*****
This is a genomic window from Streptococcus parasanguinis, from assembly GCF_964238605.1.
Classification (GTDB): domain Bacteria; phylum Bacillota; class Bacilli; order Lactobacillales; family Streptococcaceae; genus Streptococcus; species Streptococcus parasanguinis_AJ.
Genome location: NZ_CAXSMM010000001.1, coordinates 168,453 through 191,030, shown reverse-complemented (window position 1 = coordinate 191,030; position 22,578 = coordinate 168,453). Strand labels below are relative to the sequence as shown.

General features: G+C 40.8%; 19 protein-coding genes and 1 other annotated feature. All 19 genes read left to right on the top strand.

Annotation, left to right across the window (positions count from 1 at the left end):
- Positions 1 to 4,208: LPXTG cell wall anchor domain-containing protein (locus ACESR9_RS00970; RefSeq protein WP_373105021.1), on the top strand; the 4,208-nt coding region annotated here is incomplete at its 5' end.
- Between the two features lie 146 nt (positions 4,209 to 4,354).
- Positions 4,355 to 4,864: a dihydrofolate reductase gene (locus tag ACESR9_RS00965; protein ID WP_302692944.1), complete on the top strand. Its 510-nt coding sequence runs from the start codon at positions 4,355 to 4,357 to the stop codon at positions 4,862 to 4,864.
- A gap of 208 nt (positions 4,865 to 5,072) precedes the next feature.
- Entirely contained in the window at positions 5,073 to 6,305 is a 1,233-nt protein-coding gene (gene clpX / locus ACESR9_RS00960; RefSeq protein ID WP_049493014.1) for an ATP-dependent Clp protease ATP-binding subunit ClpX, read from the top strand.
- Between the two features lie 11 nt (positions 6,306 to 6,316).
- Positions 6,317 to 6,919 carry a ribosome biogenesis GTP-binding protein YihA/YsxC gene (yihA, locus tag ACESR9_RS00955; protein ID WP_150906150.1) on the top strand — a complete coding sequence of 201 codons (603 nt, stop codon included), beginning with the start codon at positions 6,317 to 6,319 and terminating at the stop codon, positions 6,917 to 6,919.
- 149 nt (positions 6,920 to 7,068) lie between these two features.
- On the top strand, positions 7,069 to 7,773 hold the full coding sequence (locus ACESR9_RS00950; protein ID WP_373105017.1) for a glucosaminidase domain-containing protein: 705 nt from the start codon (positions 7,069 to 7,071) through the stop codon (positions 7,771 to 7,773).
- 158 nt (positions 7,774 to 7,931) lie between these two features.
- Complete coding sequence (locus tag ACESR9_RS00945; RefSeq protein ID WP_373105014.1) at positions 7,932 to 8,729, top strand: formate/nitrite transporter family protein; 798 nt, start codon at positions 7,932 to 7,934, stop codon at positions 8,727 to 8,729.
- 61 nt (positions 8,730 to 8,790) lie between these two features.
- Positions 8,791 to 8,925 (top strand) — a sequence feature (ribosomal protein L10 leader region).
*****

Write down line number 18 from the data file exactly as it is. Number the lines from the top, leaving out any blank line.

- Positions 8,791 to 8,925 (top strand) — a sequence feature (ribosomal protein L10 leader region).